Christmas walks in Nottingham

Christmas Day: The Little Prince

I received a gift on Christmas day during a stroll in Woodthorpe Grange Park; I saw one of my favourite birds. The Goldcrest (Regulus regulus) is truly a little prince (regulus means prince in Latin). The smallest bird in Europe, but with a certain majesty topped off with a crown of gold:


Boxing Day: An Elizabethan Park

A late afternoon stroll in the grounds of 16th Century Wollaton Park in the heart of Nottingham…

Wollaton Hall

Wollaton Park

28 December: Lord Byron’s home

Newstead Abbey was an Augustinian priory operating from the reign of Henry II until it was dissolved (along with so many others) by Henry VII and became a residential home of the Byron family…

Newstead Abbey

The 6th Baron, who we know as one of Nottingham’s most famous sons, the poet Lord Byron, could not afford the upkeep of the estate. He described the romantic ruin of his family home…

“Thro’ thy battlements, Newstead, the hollow winds whistle;
Thou, the hall of my fathers, art gone to decay”

The Abbey was eventually sold and is now a museum to its most famous occupant. The grounds include walled gardens…

Newstead garden

… and wilder parkland…

Newstead lake


29 December: toll path into the wild

Nottingham Canal

The Nottingham Canal courses out of the town and meets the River Trent:


Looking South across the Trent, smoke and steam can be seen billowing from the Ratcliffe-on-Soar coal power station…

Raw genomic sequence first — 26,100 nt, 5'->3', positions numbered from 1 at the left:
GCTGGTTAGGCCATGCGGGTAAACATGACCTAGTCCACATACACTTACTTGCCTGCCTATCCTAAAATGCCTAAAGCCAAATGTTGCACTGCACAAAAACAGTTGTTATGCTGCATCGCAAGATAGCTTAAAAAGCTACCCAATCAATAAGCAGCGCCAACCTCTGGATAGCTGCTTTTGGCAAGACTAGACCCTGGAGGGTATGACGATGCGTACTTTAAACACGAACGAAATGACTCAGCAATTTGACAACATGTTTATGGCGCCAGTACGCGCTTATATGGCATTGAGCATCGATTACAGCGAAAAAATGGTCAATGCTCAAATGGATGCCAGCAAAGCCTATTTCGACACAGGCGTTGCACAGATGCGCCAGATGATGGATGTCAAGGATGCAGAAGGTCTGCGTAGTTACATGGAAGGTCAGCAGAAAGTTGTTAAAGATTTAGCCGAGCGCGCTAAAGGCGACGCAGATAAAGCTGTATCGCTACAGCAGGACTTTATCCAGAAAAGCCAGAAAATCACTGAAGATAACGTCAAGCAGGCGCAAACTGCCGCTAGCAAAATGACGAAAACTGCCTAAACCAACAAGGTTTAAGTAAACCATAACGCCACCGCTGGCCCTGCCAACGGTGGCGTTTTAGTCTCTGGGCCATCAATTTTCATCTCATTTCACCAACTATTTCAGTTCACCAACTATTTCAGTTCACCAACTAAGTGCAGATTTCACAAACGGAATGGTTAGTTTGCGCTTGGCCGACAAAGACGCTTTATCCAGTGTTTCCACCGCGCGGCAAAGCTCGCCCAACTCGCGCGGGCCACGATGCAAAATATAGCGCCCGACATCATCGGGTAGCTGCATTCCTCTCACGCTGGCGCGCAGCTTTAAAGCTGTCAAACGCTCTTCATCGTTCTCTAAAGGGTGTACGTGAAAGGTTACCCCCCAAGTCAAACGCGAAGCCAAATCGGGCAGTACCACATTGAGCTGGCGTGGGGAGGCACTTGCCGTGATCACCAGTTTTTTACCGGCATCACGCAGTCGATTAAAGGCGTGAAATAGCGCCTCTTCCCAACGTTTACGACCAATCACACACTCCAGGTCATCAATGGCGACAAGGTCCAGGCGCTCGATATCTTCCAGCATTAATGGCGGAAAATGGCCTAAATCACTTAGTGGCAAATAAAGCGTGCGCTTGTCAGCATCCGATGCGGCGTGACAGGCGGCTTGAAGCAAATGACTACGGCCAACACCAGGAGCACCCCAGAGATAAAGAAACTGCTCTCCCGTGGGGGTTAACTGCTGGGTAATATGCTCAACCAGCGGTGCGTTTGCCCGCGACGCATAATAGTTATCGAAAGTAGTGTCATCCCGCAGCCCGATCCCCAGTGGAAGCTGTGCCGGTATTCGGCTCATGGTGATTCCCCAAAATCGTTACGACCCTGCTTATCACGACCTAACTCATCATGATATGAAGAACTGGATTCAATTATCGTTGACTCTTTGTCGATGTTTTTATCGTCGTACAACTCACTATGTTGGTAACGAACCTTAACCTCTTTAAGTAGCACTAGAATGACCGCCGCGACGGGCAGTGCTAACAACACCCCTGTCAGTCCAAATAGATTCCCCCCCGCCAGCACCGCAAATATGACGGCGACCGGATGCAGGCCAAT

In the name of Sir David

The Trent leads to a complex of lakes now part of the Attenborough Nature Reserve:


In turn this wetland is home to a range of wildlife. From common ducks such as:

Mallard (Anas platyrhynchos)


… and Tufted Duck (Aythya fuligula):

Tufted Duck

… to the less frequently seen, such as these distant shots of female and male (left to right) Goosander, or Common Merganser, (Mergus Merganser):


I also had fun exchanging whistles with a very bold (but tiny) Wren (Troglodytes troglodytes):


… and trying, and failing, to get a good photo of an elusive Kingfisher (Alcedo atthis). This was the best I got:


But the treat for me, was to see Tree Sparrows – rarer cousins of House Sparrows – (Passer montanus) at feeders at the reserve, as they have been almost wiped out from southern parts of England:

Tree Sparrow

As we eat, drink, make merry, and nurse winter colds, it is pleasant to get out in the fresh air, walk, and appreciate some of the beautiful sights that places – such as Nottingham – have to offer.

Happy New year everyone!



2 thoughts on “Christmas walks in Nottingham

Leave a Reply

Fill in your details below or click an icon to log in: Logo

You are commenting using your account. Log Out /  Change )

Google photo

You are commenting using your Google account. Log Out /  Change )

Twitter picture

You are commenting using your Twitter account. Log Out /  Change )

Facebook photo

You are commenting using your Facebook account. Log Out /  Change )

Connecting to %s